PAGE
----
Earlier this week, New Mexico became the first state in the country to apply for a federal program that would provide unemployed residents with an extra $300 per month.
State leaders said the program, set up by President Donald Trump through executive action last weekend, falls short of what a more comprehensive federal aid package would provide, but said they intend to take advantage of every opportunity to support residents during a period of record-high unemployment.
“The state will reach for any tool necessary that can help New Mexicans,” state Workforce Solutions Secretary Bill McCamley told the Journal. “… And we’re going to pursue that in the most proactive and energetic way possible.”
Last weekend, Trump issued a series of memorandums targeting a variety of impacts associated with the COVID-19 pandemic, after discussions in Congress stalled. One such action would provide an additional $300 in federal funding, with states providing an additional match.
The executive order replaces a separate federal program that provided $600 per week to eligible unemployment recipients, which expired in July.
McCamley said the state workforce department submitted its application to the U.S. Federal Emergency Management Administration on Wednesday.
While McCamley said the state is still reviewing federal guidance it received, unemployment recipients can expect to see an additional $300 per week in unemployment assistance, though likely not for several more weeks.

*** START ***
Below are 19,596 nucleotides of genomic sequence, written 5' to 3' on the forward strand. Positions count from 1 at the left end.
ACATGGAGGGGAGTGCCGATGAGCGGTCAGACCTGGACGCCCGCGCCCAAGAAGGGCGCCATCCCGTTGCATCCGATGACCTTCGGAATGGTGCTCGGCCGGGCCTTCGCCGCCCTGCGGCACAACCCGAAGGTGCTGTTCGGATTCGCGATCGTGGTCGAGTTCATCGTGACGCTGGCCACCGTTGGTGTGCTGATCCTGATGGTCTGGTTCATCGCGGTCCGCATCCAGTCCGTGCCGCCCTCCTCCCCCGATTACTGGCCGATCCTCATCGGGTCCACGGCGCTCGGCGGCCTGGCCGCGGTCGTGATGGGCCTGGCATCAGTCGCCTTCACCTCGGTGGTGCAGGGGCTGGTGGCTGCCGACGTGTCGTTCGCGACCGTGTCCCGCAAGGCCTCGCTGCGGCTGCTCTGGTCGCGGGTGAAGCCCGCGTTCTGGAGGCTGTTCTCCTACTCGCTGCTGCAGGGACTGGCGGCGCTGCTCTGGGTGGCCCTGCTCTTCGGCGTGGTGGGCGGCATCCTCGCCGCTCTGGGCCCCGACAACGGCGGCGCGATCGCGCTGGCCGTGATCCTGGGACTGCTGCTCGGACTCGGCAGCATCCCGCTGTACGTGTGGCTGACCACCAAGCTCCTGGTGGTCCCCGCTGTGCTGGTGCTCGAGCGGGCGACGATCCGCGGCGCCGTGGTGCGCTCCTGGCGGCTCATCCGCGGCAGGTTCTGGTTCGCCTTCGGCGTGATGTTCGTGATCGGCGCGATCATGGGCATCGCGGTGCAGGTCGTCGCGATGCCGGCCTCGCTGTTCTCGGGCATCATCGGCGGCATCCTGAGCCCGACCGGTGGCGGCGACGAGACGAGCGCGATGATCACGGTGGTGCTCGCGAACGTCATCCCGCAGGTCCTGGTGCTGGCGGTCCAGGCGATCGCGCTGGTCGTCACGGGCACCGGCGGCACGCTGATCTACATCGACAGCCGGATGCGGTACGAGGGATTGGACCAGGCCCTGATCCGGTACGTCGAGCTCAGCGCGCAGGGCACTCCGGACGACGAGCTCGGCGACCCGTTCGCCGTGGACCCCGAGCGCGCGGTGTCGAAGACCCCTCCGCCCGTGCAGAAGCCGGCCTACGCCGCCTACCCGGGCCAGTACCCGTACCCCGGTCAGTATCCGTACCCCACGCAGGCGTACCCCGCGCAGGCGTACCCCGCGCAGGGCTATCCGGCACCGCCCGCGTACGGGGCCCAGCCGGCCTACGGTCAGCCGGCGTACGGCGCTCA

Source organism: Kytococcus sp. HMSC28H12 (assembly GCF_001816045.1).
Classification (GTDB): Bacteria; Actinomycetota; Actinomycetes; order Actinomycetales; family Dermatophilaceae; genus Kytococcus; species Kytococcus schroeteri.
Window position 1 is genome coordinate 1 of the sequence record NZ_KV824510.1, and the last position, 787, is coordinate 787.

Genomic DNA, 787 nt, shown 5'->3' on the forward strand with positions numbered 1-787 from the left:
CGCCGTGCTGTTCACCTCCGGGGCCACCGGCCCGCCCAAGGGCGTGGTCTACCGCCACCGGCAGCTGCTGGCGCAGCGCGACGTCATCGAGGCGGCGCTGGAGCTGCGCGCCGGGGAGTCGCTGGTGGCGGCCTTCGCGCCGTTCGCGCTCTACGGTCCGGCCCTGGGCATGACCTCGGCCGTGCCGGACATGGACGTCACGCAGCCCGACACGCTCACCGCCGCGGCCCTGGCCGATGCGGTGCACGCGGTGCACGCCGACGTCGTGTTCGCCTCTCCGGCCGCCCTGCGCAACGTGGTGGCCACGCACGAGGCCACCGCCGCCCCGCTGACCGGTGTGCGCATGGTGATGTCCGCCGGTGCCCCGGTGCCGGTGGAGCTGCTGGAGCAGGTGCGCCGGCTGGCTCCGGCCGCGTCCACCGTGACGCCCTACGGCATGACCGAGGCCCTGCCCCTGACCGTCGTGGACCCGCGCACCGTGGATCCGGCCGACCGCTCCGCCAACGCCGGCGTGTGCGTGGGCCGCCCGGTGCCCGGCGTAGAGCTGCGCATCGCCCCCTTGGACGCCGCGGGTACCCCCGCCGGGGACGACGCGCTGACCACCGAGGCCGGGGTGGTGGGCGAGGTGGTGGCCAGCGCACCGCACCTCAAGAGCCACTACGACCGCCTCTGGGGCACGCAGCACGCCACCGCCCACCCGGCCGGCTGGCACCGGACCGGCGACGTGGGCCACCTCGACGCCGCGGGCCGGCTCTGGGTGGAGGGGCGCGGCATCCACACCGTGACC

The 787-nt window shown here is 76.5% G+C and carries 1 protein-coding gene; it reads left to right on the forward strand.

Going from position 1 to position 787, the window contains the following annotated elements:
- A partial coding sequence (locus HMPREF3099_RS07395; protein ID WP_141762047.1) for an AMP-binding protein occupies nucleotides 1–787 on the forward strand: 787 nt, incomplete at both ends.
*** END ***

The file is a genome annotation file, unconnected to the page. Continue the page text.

While initial reporting suggested that states were expected to match the federal funds at 25%, the federal government has since issued new guidance. McCamley said the state is following guidelines stating that existing state unemployment payments can act as that local match.
“We expect almost every other state to pursue this strategy,” he said.
Congressional Republicans and Democrats remain far apart on a more comprehensive coronavirus aid package, with the U.S. Senate now adjourned until September.
In her weekly press conference on Thursday, Gov. Michelle Lujan Grisham expressed frustration the two sides weren’t able to come together on a broad federal aid package.
“I’m deeply disappointed in Congress and in the White House for failing to come up with a deal,” Lujan Grisham said.
McCamley added that a more comprehensive federal package would help New Mexico and other states reopen safely without causing a spike in COVID-19 cases, eventually giving the economy a boost.
“Our preference is for a much broader package that addresses all of those needs,” McCamley said.
For now, unemployed New Mexicans don’t need to do anything differently to receive funding. McCamley said the state is required to build a different system to process claims, and the disruption may result in changes for claimants. However, McCamley emphasized that the state agency is still learning about new rules for the program, and likely won’t have the system finalized for several weeks.
“We’re building another system from scratch, with new rules, with new reporting requirements, with a new federal agency to work with,” McCamley said.